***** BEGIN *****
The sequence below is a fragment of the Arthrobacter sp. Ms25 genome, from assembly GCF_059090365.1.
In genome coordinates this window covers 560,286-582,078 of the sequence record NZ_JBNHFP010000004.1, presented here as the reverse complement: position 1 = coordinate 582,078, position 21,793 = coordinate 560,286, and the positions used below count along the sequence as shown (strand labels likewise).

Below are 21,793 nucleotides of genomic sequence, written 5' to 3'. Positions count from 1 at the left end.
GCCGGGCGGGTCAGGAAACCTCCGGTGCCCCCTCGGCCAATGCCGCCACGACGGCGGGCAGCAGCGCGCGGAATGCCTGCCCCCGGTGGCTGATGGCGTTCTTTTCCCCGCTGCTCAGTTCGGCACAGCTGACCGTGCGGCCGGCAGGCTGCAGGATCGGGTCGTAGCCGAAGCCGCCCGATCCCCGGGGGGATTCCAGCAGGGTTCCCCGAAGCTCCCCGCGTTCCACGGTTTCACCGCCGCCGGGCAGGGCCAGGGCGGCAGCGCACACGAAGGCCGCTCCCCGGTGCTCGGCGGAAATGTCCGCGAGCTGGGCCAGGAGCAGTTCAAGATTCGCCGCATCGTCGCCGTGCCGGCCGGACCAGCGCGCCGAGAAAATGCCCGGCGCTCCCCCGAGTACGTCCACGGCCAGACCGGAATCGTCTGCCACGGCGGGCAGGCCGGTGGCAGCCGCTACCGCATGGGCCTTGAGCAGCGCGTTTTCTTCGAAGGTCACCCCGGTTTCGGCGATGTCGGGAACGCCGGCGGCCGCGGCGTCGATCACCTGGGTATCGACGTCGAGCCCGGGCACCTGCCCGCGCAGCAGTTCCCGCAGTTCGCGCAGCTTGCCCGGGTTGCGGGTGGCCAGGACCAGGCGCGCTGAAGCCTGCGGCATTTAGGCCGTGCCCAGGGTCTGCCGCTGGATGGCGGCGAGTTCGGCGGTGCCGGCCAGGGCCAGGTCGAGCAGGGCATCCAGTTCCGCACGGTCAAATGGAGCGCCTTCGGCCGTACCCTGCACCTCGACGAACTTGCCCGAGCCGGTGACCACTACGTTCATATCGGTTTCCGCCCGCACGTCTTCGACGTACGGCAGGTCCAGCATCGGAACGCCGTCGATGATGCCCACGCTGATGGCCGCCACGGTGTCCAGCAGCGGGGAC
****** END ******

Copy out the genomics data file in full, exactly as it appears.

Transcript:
The sequence below is a fragment of the Arthrobacter sp. Ms25 genome, from assembly GCF_059090365.1.
In genome coordinates this window covers 560,286-582,078 of the sequence record NZ_JBNHFP010000004.1, presented here as the reverse complement: position 1 = coordinate 582,078, position 21,793 = coordinate 560,286, and the positions used below count along the sequence as shown (strand labels likewise).

Below are 21,793 nucleotides of genomic sequence, written 5' to 3'. Positions count from 1 at the left end.
GCCGGGCGGGTCAGGAAACCTCCGGTGCCCCCTCGGCCAATGCCGCCACGACGGCGGGCAGCAGCGCGCGGAATGCCTGCCCCCGGTGGCTGATGGCGTTCTTTTCCCCGCTGCTCAGTTCGGCACAGCTGACCGTGCGGCCGGCAGGCTGCAGGATCGGGTCGTAGCCGAAGCCGCCCGATCCCCGGGGGGATTCCAGCAGGGTTCCCCGAAGCTCCCCGCGTTCCACGGTTTCACCGCCGCCGGGCAGGGCCAGGGCGGCAGCGCACACGAAGGCCGCTCCCCGGTGCTCGGCGGAAATGTCCGCGAGCTGGGCCAGGAGCAGTTCAAGATTCGCCGCATCGTCGCCGTGCCGGCCGGACCAGCGCGCCGAGAAAATGCCCGGCGCTCCCCCGAGTACGTCCACGGCCAGACCGGAATCGTCTGCCACGGCGGGCAGGCCGGTGGCAGCCGCTACCGCATGGGCCTTGAGCAGCGCGTTTTCTTCGAAGGTCACCCCGGTTTCGGCGATGTCGGGAACGCCGGCGGCCGCGGCGTCGATCACCTGGGTATCGACGTCGAGCCCGGGCACCTGCCCGCGCAGCAGTTCCCGCAGTTCGCGCAGCTTGCCCGGGTTGCGGGTGGCCAGGACCAGGCGCGCTGAAGCCTGCGGCATTTAGGCCGTGCCCAGGGTCTGCCGCTGGATGGCGGCGAGTTCGGCGGTGCCGGCCAGGGCCAGGTCGAGCAGGGCATCCAGTTCCGCACGGTCAAATGGAGCGCCTTCGGCCGTACCCTGCACCTCGACGAACTTGCCCGAGCCGGTGACCACTACGTTCATATCGGTTTCCGCCCGCACGTCTTCGACGTACGGCAGGTCCAGCATCGGAACGCCGTCGATGATGCCCACGCTGATGGCCGCCACGGTGTCCAGCAGCGGGGAC